Since you have installed Greek fonts on your PC, in case that you do not have them already on your Operational System whatever it may be , the next step is how to learn to type using Greek letters. The layout of Greek typing characters is following the configuration of almost all Latin-based keyboards.

There is no point to insist on the similarities. It would be more useful to stress which are the differences. Let’s examine  the letters starting from the bottom.

Ψ Ω Γ Ξ : ; ς Ρ υ Θ Π
C V G J Q W R y U P


So, we have 10 not identical letters, but you do not need to memorise them. All you have to do is to use a typing program, so that  your fingers would acquire after exercise  the exact position of these letters when typing them.

The best program that I ever used for that purpose  is Ktouch, a free software from the KDE Education Project (for Linux mostly). It has a very friendly interface and a series of very useful exercises …It is a matter of time to learn typing in any language that you want. Usually no more than  a week ‘s  time is needed. I managed to learn using that application  how to type in Russian  with an  original Russian layout. I consider that as an achievement because the Russian layout is totally different..almost with no similarities with Latin-based layouts, though there are many identical letters. I do not know why that has to be like that, but I had to learn typing in Russian as long as I want at least to write short messages and  emails  in Cyrillic letters.

For those who have a Windows OS they can practise typing Greek with the RAMTYPE program.

Start typing with a medium pace and in no more time than a week you will be ready. Of course you should keep typing in the future as long as  the memory may slip fast out of your fingers. Use it or loose it !!!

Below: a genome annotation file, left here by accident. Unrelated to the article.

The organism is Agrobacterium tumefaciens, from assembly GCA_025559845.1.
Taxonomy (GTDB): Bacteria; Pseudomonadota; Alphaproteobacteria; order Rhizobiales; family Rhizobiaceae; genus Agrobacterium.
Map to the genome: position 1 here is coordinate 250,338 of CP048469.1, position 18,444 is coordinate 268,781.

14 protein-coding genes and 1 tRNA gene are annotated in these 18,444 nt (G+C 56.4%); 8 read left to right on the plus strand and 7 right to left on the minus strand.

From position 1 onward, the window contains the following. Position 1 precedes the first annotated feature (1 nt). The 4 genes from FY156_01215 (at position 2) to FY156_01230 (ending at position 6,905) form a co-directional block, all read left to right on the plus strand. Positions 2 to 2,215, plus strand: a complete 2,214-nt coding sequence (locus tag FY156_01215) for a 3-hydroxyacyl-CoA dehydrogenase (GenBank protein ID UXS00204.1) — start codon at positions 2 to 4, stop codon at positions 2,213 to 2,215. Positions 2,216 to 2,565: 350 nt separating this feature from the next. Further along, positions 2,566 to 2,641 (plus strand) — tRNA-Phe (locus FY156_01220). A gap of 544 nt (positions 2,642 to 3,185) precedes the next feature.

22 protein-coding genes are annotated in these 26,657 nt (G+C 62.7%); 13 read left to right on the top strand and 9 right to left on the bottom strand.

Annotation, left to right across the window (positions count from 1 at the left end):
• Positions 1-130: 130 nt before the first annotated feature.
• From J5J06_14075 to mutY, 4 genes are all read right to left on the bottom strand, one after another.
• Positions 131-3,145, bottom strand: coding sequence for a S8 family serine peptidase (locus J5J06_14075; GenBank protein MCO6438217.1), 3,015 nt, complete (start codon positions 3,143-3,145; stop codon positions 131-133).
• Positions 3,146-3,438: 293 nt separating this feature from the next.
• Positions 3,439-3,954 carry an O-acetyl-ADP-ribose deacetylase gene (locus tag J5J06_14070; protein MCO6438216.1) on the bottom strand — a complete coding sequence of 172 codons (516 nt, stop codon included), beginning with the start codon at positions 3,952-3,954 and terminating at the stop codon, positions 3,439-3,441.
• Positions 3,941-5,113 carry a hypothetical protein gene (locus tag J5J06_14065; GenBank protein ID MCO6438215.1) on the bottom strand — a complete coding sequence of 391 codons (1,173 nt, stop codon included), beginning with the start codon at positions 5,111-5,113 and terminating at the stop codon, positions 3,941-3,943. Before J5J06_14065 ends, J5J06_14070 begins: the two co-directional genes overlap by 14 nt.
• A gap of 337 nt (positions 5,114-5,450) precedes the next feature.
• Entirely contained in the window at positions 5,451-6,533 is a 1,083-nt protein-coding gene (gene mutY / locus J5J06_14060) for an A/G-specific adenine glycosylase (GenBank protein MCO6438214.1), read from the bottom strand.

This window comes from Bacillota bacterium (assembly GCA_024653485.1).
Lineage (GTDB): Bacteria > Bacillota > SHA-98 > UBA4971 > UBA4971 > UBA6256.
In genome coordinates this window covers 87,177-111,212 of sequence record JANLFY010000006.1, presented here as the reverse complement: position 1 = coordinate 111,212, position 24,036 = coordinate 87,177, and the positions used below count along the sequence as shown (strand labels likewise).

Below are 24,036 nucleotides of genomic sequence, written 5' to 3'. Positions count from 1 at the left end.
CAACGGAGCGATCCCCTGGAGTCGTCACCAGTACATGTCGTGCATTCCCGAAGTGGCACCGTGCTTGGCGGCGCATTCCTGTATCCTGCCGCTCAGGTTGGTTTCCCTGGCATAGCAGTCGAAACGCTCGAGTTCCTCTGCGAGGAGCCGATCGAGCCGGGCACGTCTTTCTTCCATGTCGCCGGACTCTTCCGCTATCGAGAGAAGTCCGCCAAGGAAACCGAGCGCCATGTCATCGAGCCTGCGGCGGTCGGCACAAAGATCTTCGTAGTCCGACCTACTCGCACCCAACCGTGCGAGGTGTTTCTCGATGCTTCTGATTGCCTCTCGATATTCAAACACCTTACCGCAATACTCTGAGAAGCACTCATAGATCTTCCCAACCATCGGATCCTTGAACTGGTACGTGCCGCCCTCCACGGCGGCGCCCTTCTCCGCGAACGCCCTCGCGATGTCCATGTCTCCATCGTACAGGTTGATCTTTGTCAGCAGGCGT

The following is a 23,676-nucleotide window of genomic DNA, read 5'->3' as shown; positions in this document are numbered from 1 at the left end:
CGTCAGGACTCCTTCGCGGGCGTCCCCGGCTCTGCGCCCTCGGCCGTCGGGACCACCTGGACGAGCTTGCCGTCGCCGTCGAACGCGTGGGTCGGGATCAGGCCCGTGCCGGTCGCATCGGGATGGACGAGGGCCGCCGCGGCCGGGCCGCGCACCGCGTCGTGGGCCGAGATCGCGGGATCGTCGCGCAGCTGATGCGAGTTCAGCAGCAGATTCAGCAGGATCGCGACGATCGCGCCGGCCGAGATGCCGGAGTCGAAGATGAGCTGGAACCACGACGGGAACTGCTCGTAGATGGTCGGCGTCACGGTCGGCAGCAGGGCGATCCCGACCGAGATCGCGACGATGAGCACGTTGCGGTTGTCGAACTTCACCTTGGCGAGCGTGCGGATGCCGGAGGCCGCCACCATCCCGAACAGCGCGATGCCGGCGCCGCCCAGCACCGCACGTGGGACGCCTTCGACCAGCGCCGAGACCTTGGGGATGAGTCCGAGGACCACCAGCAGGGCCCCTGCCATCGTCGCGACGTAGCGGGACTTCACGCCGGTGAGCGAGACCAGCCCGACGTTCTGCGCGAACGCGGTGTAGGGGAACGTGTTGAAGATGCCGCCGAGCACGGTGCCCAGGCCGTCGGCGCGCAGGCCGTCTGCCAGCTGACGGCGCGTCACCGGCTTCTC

Early Modern Greek

September 28, 2010

For those who are interested about Medieval Greek literature I have great news. I discovered just today a new web page about the early Modern Greek. On the last post I was delighted to read an announcement about the launch of 284 digitised manuscripts drawn from Additional and Harley manuscript collections.

The Theodore Psalter

One can find also the full text of  works of the Medieval Greek Literature, as Erotokritos or the Chronicle of the Morea and many many others of the same kind. In these texts Greek already is a language that is intelligible for the Modern Greeks. That’s why you can call it “Early Modern”.

On the other hand  these texts, thought written in Greek, are strongly influenced by the medieval literature. Greek Medieval literature is not less Medieval than the other ones. Here is a link where you can find all these texts in electronic form.

Direct link : early modern greek